The Bazaar by José Andrés Is a World of TikTok Bait Cocktails and Exploding Cheesesteaks

Our critic tries to make sense of one of DC's hottest restaurants.

Photograph by Rey Lopez.

The Bazaar by José Andrés. 1100 Pennsylvania Ave., NW (in the Waldorf Astoria).

It’s hard to imagine a time when José Andrés—Nobel Prize nominee, international humanitarian, pal to Gwyneth and Harry and Meghan—wasn’t world-­famous. But for a long period of his career, the chef was mostly well known in two places: his native Spain, where he starred on a cooking show, and his adopted hometown of Washington, where he’s been running a handful of restaurants (Jaleo, Minibar, Zaytinya, and others) for decades and has been credited with bringing the small-plates dining model to the city.

It was a restaurant called the Bazaar, which he debuted in Los Angeles in 2008—and the PBS cooking show he launched that same year—that catapulted Andrés into a larger national conversation. For a time, the Bazaar was the buzziest dining spot in the country.

In February, after previous openings in Vegas and Miami, among other cities, DC finally got a Bazaar of its own, in the Pennsylvania Avenue hotel formerly known as the Trump International, now the Waldorf Astoria. Few restaurants in the city have made as dramatic an entrance.

First, there’s the saga of a back­story, which culminated in a legal showdown with President Trump over Andrés’s canceled restaurant plans at the hotel. (They settled, but the “by José Andrés” on the sign that now looms over the former BLT Prime space feels a little like a victory flag.)

The new place is a head-turner. The TikTok-bait cocktails served from beakers stream clouds of nitrogen around the room. The bi-level space, which dominates one end of the Waldorf’s soaring lobby, drips with velvet, black marble, Dalí-inspired florals, and cases of aging hams. It’s sexy, it’s luxe, and it can be so sceney that you might even catch Andrés himself, as I did one night, selfie-ing it up with the bar crowd and knocking back drinks. Dinner reservations have been near impossible to get—if you want one of those six walk-in bar seats, arrive early, preferably on a Monday.

If you score an actual table? Well, you’re in for a ride that’s both thrilling and dizzying.

The dinner menu boasts 45 dishes. (A daytime “snacks” roster offers a far more pared-down selection.) All are meant for sharing. They come in a wide range of hard-to-discern sizes—from one-bite tacos to group-friendly plates of rich oxtail croquetas to an entrée-size Delmonico steak—and servers recommend about six plates per person. The thing is, even after three meals, I still find piecing together a dinner here to be a puzzle that’s tough to crack. At a certain point, I added a spreadsheet of menu items to my pre-meal planning.

Where to start? Your server can help, but there’s a lot to wrap your head around and remember. There are traditional tapas and avant-garde tapas (and avant-garde riffs on traditional tapas). Plates of Ibérico ham and DIY caviar cones.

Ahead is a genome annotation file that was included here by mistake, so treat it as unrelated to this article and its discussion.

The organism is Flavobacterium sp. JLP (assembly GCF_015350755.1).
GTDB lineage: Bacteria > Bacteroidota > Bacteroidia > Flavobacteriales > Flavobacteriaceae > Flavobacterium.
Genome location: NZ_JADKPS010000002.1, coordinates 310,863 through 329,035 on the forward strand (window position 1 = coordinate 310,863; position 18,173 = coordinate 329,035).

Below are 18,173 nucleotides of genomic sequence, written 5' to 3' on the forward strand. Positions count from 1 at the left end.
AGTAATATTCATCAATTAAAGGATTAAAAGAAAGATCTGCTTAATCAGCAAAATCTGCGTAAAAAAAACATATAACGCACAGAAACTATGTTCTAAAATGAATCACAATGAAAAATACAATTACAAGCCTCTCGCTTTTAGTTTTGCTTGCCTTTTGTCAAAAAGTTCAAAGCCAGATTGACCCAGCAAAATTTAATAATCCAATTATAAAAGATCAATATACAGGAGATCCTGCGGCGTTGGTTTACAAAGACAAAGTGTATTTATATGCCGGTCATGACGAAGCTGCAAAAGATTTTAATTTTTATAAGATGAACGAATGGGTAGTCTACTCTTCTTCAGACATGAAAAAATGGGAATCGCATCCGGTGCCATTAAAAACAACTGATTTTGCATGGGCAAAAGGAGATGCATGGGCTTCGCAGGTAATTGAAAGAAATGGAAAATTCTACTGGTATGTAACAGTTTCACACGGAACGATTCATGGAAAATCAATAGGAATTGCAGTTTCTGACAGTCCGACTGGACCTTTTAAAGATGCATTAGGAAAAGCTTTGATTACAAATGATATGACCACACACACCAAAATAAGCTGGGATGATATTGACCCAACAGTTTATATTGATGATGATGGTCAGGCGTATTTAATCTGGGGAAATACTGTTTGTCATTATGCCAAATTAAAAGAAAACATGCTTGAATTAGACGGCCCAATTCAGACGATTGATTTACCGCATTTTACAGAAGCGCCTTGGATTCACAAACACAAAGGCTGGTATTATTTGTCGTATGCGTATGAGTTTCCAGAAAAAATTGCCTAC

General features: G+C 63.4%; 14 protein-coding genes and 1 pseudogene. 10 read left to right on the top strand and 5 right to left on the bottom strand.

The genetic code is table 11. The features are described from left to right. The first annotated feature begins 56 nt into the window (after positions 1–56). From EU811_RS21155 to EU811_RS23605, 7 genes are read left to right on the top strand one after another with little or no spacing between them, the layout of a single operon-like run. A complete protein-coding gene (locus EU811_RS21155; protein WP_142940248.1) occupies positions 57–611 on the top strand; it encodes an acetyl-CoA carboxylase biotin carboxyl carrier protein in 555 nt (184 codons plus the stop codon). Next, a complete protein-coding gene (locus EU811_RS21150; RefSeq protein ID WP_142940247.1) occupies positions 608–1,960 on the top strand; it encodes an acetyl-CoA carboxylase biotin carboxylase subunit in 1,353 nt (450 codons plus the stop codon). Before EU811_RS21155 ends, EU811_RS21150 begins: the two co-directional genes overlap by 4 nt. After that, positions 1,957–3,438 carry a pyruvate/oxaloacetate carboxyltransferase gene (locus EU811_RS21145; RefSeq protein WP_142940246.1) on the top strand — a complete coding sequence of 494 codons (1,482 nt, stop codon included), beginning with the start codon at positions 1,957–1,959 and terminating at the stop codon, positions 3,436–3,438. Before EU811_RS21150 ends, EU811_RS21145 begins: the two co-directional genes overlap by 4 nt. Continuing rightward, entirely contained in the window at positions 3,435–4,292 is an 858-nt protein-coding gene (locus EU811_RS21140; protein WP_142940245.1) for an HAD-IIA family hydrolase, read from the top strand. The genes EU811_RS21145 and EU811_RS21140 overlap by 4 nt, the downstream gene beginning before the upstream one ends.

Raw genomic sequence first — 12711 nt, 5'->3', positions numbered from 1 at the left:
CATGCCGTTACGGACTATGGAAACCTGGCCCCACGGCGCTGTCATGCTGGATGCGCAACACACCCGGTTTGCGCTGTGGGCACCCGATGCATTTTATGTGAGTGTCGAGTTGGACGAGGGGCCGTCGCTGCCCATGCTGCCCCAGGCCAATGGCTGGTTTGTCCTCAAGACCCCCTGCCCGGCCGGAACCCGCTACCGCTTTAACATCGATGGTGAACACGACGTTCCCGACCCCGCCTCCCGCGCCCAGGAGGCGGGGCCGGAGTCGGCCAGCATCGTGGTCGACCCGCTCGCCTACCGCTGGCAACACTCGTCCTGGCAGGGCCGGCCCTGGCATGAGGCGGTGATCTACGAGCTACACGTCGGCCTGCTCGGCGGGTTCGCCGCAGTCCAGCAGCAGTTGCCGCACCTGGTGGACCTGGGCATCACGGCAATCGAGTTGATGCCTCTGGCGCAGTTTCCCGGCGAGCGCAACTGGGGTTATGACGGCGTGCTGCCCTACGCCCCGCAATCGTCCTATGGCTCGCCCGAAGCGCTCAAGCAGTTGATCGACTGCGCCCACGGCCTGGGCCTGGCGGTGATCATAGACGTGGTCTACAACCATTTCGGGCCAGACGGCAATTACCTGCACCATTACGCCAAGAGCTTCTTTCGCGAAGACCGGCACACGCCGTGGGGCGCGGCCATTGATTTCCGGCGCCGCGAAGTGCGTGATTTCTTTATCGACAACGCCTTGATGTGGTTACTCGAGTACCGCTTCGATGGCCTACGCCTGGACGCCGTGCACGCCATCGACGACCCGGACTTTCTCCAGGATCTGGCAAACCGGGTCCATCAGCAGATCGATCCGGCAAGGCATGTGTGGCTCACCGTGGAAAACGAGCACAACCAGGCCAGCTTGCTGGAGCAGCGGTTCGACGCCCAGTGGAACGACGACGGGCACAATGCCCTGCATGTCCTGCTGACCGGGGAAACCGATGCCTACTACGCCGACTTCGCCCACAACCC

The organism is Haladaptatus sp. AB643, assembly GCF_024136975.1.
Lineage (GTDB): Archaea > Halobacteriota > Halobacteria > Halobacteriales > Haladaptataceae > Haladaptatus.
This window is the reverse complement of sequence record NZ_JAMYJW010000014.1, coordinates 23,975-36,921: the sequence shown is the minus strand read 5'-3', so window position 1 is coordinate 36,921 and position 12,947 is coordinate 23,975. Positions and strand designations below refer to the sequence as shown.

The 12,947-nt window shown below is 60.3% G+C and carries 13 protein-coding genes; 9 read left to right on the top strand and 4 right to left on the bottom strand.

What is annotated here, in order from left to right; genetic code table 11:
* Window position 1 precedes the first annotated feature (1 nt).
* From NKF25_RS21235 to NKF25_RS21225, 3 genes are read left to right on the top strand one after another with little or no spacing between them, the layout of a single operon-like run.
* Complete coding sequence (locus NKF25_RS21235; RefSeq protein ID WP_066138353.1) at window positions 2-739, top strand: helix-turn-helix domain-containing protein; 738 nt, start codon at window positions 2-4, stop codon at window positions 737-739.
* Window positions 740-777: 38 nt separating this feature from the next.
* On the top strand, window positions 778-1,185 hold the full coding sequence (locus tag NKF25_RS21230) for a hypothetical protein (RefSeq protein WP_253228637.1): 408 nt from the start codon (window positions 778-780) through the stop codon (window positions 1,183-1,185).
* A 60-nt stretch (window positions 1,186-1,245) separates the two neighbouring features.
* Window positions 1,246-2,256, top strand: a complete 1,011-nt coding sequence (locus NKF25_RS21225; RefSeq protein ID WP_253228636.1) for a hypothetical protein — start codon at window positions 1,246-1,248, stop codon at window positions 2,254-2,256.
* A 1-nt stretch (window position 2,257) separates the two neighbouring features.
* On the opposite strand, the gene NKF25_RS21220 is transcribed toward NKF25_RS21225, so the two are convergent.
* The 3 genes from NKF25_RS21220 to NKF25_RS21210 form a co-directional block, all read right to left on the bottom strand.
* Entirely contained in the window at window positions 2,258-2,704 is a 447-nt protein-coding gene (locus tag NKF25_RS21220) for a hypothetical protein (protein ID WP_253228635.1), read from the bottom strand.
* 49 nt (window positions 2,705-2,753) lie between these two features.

The Bazaar’s luxe upstairs dining room at the Waldorf Astoria serves modernist dishes such as liquid-filled “olives.” Photograph courtesy of Baltz & Company.

Andrés superfans will recognize some old hits. Several of the best dishes recall the early menus at Minibar, Andrés’s modernist tasting room in Penn Quarter. It’s fun as ever to be handed a small stick of cotton candy—and get to the nub of foie gras torchon hiding in the middle. A bowl of olives turns out to be delicate orbs of spherified olive juice sheened with olive oil. A caprese salad is arrayed with bright-green pesto, cherry tomatoes, and small balls of liquefied mozzarella.

Cotton-candy-wrapped foie gras. Photograph courtesy of Baltz & Company.

A few creations, though, should come with a caution symbol. Over the years at Minibar, I’ve experienced foie gras bombs exploding in my hands and nitrogen popcorn incinerating my nasal passages. And as much as I adore another Minibar throwback, the “Philly cheesesteak”—an airy bugle of thin bread filled with cheddar sauce and blanketed with a marbly slice of Wagyu—I felt for the woman at the table next to me, whose own wound up disintegrating in her hands and spilling all over her (of course) white jeans. I walked away with only a burnt tongue from my onion-soup “cappuccino” and considered myself lucky.

Crab Louie Cone. Photograph by Louiie Victa.
Avocado waffle. Photograph by Louiie Victa.

Over-salting is a real problem, too. Several dishes, from lobster Newburg to tiny rolls of Caesar salad to sesame-­cream-filled “Neptune’s pillows” to a butifarra sausage named for Senator Daniel Patrick Moynihan, were thrown off by too heavy a dose.

It’s tough to find a foothold on the menu, so here are a few more of my favorite things: a Waldorf salad presented in bite-size endive leaves, a dragonfruit-and-cobia ceviche studded with pecans, a quintet of ultra-creamy conch fritters with bonito flakes, skewers of boneless Buffalo wings, and a cute glass “tin” of vinegary marinated mussels.

Waldorf salad. Photograph by Louiie Victa.

Together, they make about as much sense as Dalí’s dripping clocks next to a baroque portrait of Spanish nobility. But that’s Andrés’s world. Mind-expanding, giddily mischievous, and—sometimes—bizarre in the best way.

This article appears in the May 2023 issue of Washingtonian.

Ann Limpert
Executive Food Editor/Critic

Ann Limpert joined Washingtonian in late 2003. She was previously an editorial assistant at Entertainment Weekly and a cook in New York restaurant kitchens, and she is a graduate of the Institute of Culinary Education. She lives in Petworth.